Last month, ING Group became the first foreign firm to increase its stake in an Indian bank under newly increased foreign direct investment (FDI) limits. ING proposed to purchase a 24% stake for Rs3.40 billion from Indian conglomerate GMR Group in Vysya Bank at Rs626.92 per share. ING already has a 20% stake in Vysya Bank through its subsidiary, Bank Brussels Lambert (BBL).
The deal marks the largest foreign direct investment in an Indian bank following the decision by Reserve Bank of India (RBI), the central bank, in February this year, to allow foreign firms to hold up to 49% stake in Indian banks. Prior to the announcement, foreign firms were allowed to hold a maximum of 20% stake. While more than doubling the limits, RBI, however, retained a cap on foreign investors' voting rights to 10%, thereby limiting the extent of management control.
The deal awaits approval from regulators in Belgium, the Netherlands and India. According to observers the Indian regulators, especially RBI and the Foreign Investment Promotion Board (FIPB), are said to be looking at the transaction as a step in the right direction. Under Securities and Exchange Board of India (SEBI) regulations, the deal does not trigger a general offer as it is a transfer of stake between the sponsors.
The crucial part of the deal is securing approval from the Insurance Regulatory Development Authority (IRDA), which is reviewing the transaction closely as ING's increased shareholding would imply an indirect increase in foreign ownership in ING Vysya Life. ING owns a 26% stake in ING Vysya Life, the maximum permissible for foreign insurers. Vysya Bank owns a 49% stake in ING Vysya Life, while the remainder 25% is held by the GMR Group.
However, Vysya Bank is looking to bring down its stake to 20%. Market sources believe the GMR Group is interested in taking up the 29% stake that Vysya Bank would sell. Sources also suggested that ING Vysya Life would be looking to increase its capital base from the current Rs1.10 billion to expand its operations that started in August 2001. Currently state-owned behemoth, Life Insurance Corporation of India (LIC) controls the life insurance market in India. Following the increase in capital base and Vysya Bank's sale of its 29% stake, ING would be able to remain within the ceiling permissible for foreign insurers.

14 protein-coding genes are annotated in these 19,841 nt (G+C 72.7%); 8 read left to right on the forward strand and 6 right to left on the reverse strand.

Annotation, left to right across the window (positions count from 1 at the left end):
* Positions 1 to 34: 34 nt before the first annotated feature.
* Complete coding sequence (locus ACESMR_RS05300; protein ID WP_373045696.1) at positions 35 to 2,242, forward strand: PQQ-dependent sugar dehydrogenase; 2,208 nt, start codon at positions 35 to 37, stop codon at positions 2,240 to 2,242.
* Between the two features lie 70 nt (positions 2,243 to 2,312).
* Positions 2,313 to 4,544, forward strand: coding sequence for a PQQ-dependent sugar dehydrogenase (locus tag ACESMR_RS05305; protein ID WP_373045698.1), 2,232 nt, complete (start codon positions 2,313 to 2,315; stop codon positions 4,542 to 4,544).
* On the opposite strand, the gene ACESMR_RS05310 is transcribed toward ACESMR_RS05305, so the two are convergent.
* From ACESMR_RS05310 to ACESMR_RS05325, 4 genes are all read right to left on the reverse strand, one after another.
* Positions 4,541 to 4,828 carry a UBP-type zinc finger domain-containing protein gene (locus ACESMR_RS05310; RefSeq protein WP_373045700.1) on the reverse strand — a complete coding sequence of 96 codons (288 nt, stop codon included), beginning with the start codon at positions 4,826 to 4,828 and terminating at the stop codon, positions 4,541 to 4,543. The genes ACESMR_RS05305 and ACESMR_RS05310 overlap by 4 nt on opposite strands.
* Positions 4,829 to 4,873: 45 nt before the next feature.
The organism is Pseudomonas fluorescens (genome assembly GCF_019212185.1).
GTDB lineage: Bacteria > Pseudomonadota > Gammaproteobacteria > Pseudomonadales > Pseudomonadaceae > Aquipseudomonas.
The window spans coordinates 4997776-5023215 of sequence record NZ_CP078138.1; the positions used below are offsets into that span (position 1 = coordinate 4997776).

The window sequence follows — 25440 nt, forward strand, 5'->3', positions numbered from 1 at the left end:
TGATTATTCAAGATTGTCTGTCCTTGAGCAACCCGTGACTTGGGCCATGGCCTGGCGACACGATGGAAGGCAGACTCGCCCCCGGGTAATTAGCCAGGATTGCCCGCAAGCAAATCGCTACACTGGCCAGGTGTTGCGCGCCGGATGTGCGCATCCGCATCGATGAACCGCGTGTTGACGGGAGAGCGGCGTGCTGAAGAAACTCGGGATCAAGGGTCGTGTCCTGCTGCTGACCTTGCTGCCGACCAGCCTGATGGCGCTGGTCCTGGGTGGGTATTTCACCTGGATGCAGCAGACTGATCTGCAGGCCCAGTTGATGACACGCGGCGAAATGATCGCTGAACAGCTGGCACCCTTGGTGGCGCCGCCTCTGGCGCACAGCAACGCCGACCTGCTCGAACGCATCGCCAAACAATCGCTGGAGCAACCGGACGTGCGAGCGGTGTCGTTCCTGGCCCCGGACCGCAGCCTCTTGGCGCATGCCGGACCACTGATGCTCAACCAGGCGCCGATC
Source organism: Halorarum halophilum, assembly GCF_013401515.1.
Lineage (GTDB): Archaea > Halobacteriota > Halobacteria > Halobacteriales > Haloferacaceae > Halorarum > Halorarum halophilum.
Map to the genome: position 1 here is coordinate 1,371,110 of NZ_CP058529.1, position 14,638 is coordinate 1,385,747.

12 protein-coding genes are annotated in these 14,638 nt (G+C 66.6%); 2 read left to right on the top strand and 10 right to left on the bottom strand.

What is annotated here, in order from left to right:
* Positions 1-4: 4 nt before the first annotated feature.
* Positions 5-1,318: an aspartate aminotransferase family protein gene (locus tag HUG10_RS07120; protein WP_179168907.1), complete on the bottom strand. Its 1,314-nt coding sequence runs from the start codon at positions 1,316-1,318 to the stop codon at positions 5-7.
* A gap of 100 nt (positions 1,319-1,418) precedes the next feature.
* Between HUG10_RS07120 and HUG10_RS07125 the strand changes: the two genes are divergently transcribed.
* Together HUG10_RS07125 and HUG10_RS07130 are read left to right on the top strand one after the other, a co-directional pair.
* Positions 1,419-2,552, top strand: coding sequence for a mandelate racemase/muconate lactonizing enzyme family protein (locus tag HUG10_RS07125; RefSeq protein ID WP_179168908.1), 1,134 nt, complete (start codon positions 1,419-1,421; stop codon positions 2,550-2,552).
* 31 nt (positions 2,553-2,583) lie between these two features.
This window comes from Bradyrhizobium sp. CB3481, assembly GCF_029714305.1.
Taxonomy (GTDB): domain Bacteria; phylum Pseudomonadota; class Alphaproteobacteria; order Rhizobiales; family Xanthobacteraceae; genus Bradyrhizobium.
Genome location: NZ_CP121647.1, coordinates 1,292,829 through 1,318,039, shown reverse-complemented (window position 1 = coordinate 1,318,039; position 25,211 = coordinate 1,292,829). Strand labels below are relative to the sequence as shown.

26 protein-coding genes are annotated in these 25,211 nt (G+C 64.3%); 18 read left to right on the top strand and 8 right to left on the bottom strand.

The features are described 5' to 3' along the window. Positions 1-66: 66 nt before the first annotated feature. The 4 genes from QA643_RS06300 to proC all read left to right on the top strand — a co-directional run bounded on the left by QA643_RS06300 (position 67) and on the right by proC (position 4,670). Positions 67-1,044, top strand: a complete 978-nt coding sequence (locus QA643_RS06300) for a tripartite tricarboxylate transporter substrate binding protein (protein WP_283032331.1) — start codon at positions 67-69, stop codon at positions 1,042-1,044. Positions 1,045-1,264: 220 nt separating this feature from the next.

ING is also interested to increase its stake in Vysya Bank to 49% within the next 12 months. However, the present proposal to increase it to 44% hinges largely on whether International Finance Corporation (IFC) sells its 10% stake in Vysya Bank. Industry sources suggest that IFC is expected to sell its entire stake in Vysya Bank. That may happen in the form of a sale to another strategic investor or in the open market.
Vysya Bank has 1.5 million customers and a network of 480 branches, 90% of which are in southern India. The GRM Group is a privately owned conglomerate with interests in infrastructure, information technology, manufacturing, banking and insurance.
The transaction marks the first M&A deal in the banking sector for ING's 13-strong investment banking team in India comprised of former Bank of America bankers who were hired by ING following their retrenchment from Bank of America.